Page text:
Pets often bring fleas in from outside. If your yard has a recurring wildlife issue, this could create a recurring flea issue. Look for areas where pests like rodents might hang out, and start by removing any items from along the foundation of your house, including pallets, woodpiles, and dense vegetation. These areas provide cover for rodents right up against the foundation of your home and let's not forget: rodents carry fleas that could spread to your dog or cat.
Screen Off Gaps and Vents
Around your home's foundation and along the roofline, there are various vents and screens. These screens aren't designed to keep fleas out, but they are designed to keep wildlife out. When damaged, these areas can become entry points for flea-carrying wildlife like:
Under your home is an area that is especially appealing to wildlife. When it's hot out, this space provides shade and when it's cold, it provides shelter and warmth. In the summer when fleas are at their peak, accumulations of them can build up in your crawlspace where wildlife could be hanging out in the shade. If your pet is able to access this shade as well, they are likely to pick up fleas while they're at it.
Use your flashlight or headlamp to illuminate vents and screening that might be difficult to see otherwise. Look for knocked-out corners and other holes or damage. These should be repaired or screened off by screwing pieces of 1/4" mesh cut down to size.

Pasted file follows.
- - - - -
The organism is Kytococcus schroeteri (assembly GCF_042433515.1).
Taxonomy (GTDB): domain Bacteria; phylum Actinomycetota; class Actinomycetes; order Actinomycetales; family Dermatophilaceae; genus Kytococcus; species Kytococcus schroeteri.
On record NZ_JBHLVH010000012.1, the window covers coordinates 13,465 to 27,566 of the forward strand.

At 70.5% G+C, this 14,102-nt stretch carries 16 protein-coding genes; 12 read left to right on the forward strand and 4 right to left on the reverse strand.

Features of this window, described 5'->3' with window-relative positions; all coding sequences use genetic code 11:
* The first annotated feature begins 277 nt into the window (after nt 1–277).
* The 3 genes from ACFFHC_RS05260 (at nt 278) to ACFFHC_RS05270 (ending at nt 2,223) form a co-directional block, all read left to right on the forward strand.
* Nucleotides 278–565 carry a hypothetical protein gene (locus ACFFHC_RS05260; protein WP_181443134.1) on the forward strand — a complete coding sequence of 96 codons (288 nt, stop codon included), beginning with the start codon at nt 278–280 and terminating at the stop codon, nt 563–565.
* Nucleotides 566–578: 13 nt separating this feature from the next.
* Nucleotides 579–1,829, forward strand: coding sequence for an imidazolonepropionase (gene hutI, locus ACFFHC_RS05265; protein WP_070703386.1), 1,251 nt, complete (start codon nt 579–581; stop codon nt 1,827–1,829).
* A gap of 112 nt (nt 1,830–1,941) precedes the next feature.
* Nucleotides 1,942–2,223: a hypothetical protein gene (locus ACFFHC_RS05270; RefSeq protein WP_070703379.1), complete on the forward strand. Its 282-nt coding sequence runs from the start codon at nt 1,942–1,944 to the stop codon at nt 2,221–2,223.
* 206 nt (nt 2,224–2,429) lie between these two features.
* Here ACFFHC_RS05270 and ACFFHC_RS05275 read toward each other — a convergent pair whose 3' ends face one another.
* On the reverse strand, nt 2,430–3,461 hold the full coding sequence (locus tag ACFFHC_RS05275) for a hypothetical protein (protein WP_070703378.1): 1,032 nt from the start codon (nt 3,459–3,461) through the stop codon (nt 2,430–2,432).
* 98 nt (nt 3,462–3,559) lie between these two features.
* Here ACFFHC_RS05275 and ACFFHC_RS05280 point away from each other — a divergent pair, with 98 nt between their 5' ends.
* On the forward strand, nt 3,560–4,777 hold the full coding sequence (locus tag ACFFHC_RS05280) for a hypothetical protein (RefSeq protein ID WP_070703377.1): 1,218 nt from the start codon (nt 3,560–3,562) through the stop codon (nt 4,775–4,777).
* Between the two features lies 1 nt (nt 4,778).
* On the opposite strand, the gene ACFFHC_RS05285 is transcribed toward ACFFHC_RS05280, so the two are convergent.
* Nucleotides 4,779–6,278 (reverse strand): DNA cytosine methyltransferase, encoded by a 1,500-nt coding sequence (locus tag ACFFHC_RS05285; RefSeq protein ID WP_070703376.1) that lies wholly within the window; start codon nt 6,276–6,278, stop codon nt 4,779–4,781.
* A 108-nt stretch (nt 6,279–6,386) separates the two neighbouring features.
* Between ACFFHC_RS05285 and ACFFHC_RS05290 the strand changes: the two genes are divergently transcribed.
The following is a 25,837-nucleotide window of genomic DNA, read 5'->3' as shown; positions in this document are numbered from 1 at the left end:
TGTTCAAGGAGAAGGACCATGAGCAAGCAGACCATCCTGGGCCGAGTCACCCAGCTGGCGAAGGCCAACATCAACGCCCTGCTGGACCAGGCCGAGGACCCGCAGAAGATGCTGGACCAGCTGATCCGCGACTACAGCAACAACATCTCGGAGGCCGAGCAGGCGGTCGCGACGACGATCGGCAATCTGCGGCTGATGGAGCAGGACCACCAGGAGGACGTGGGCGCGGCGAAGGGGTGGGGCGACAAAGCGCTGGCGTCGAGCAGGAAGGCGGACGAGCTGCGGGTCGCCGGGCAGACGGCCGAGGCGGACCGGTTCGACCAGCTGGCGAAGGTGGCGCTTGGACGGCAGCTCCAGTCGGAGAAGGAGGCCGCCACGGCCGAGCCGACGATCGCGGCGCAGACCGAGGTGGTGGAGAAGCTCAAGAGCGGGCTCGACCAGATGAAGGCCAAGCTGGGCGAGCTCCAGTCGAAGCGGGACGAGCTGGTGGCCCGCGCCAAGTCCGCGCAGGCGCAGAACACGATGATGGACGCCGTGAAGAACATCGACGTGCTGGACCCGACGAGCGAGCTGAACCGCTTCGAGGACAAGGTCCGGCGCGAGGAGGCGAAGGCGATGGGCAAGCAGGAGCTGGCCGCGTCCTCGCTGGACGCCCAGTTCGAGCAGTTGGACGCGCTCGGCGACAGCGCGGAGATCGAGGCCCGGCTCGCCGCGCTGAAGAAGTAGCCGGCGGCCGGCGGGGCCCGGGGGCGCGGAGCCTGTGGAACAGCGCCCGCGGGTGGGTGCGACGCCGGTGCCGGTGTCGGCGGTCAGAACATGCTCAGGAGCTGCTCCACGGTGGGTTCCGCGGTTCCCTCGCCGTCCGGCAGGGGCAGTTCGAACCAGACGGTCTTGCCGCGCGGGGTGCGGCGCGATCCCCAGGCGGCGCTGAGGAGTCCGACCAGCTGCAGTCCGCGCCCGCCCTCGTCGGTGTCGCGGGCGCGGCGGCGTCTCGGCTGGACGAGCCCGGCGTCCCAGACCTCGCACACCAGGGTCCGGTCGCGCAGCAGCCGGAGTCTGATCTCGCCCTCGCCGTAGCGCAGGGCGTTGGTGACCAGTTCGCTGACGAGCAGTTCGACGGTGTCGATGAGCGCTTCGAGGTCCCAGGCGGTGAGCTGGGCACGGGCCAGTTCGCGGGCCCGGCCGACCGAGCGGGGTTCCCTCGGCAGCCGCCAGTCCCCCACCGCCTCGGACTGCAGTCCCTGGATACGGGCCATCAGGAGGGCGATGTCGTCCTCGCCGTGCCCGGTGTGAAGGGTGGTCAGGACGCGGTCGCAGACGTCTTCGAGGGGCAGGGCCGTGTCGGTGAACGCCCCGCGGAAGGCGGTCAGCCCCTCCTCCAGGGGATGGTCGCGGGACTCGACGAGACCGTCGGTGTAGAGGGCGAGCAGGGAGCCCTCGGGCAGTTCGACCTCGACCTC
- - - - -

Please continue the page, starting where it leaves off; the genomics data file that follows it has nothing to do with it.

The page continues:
Clean Pet Resting Areas
Fleas lay their eggs on their host (your pet), but their eggs do not stick to your pet's hair. Instead, the eggs easily fall off and will pile up most where your pet spends time resting and relaxing.
Wash and dry your pet's bedding regularly and vacuum your pet's resting areas on a frequent basis. Often, dog houses are forgotten, but if you're working hard to get rid of fleas inside and your dog goes out and picks up more flea eggs in their doghouse, that will be a problem when it comes to your flea control efforts.
Flea eggs are especially prone to piling up inside the cracks of sofas. If your dog or cat is allowed on the furniture, it is very important that you vacuum the cushions of your couch, remove them, and then vacuum all the cracks and crevices of your sofa as well.
Vacuum Thoroughly and Frequently